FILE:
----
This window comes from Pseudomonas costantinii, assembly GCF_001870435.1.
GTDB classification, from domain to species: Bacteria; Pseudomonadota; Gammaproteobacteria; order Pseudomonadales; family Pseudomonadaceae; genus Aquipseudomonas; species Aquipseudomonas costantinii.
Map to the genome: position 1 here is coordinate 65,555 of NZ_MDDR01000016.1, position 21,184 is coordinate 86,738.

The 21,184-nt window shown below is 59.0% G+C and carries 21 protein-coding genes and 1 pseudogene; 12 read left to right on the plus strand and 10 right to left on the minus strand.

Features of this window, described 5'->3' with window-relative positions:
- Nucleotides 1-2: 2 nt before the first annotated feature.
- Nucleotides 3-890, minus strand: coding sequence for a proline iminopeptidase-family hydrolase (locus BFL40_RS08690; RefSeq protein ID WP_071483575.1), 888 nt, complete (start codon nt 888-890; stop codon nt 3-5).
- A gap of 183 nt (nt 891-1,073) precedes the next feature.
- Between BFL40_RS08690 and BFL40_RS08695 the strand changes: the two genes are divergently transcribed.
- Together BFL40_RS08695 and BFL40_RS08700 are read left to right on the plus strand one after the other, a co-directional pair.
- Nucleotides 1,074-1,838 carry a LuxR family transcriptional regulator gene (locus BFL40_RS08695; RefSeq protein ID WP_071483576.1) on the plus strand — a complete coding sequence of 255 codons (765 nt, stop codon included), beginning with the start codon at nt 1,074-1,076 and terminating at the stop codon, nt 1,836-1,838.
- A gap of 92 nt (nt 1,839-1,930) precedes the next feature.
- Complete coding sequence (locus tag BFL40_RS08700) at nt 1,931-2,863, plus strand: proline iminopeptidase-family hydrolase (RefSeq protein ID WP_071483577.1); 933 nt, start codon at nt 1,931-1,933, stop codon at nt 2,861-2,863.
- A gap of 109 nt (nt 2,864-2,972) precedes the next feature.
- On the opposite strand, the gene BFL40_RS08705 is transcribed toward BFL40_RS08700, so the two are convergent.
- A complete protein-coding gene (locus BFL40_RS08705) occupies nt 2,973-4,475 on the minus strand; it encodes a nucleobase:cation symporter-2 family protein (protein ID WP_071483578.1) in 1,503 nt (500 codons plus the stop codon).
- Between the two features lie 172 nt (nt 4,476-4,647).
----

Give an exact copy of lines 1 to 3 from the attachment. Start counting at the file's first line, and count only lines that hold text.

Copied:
This window comes from Pseudomonas costantinii, assembly GCF_001870435.1.
GTDB classification, from domain to species: Bacteria; Pseudomonadota; Gammaproteobacteria; order Pseudomonadales; family Pseudomonadaceae; genus Aquipseudomonas; species Aquipseudomonas costantinii.
Map to the genome: position 1 here is coordinate 65,555 of NZ_MDDR01000016.1, position 21,184 is coordinate 86,738.